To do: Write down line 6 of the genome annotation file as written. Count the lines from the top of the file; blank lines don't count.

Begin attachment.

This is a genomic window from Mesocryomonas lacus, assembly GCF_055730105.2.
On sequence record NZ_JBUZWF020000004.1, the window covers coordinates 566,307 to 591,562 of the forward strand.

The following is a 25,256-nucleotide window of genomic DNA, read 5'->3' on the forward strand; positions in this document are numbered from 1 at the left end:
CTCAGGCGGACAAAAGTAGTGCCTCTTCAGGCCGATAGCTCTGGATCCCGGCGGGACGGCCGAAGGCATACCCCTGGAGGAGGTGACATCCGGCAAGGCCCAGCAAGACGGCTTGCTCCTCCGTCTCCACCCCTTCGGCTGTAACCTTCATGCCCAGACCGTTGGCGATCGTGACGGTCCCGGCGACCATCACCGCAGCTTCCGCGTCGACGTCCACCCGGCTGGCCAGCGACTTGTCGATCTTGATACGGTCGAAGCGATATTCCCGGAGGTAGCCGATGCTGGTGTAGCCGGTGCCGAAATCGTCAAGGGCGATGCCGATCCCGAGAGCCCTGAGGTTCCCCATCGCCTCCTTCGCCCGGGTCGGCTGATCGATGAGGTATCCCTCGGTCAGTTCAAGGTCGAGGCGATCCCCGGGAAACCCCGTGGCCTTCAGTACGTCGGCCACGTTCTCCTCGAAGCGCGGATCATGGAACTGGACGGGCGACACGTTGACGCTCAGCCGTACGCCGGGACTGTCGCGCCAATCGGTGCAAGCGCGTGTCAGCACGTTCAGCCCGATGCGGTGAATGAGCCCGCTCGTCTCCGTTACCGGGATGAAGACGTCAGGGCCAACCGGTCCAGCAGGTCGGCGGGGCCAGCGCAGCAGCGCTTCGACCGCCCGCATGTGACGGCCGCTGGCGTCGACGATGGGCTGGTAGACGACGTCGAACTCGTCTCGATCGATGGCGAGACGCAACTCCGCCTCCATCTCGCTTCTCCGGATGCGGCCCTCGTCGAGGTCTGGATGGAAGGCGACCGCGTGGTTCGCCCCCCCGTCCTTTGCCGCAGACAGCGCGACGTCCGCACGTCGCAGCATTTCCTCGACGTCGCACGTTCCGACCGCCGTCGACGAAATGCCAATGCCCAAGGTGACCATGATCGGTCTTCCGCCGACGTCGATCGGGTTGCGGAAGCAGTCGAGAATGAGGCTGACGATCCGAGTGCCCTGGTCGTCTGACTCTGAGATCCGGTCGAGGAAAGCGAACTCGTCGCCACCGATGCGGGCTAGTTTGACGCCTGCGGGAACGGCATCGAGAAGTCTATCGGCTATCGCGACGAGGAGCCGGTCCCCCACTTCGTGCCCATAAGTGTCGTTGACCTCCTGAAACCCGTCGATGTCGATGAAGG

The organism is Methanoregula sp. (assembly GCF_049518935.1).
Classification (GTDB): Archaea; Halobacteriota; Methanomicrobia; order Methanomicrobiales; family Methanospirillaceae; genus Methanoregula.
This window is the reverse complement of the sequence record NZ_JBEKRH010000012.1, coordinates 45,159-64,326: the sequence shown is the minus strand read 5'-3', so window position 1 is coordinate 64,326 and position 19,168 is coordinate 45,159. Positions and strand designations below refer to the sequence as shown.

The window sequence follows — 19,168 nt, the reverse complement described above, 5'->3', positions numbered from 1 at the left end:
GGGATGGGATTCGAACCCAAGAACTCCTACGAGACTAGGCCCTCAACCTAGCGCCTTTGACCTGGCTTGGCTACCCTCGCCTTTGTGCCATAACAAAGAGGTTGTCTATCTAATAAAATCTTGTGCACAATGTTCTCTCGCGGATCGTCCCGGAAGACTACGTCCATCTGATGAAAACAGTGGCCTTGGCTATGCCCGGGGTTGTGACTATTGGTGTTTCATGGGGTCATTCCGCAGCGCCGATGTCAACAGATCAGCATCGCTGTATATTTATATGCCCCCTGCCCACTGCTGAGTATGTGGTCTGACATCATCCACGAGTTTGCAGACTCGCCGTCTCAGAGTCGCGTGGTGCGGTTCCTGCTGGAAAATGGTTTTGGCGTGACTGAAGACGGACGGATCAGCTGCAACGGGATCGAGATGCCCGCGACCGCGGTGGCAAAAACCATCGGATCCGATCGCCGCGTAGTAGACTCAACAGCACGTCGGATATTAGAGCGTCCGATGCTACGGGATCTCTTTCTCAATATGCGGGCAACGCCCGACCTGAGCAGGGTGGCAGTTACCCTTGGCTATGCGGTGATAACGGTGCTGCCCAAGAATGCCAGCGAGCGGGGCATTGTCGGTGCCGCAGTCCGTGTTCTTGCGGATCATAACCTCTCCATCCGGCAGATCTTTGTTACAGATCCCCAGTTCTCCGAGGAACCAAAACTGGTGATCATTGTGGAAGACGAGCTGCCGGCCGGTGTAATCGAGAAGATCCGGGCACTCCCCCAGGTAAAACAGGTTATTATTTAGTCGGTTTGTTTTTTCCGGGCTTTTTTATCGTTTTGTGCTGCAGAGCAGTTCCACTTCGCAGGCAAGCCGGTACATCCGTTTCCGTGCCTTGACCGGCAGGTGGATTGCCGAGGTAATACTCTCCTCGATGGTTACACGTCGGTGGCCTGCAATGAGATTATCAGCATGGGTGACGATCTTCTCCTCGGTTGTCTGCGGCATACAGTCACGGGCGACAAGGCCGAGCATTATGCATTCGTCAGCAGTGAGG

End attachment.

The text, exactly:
Classification (GTDB): Archaea; Halobacteriota; Methanomicrobia; order Methanomicrobiales; family Methanospirillaceae; genus Methanoregula.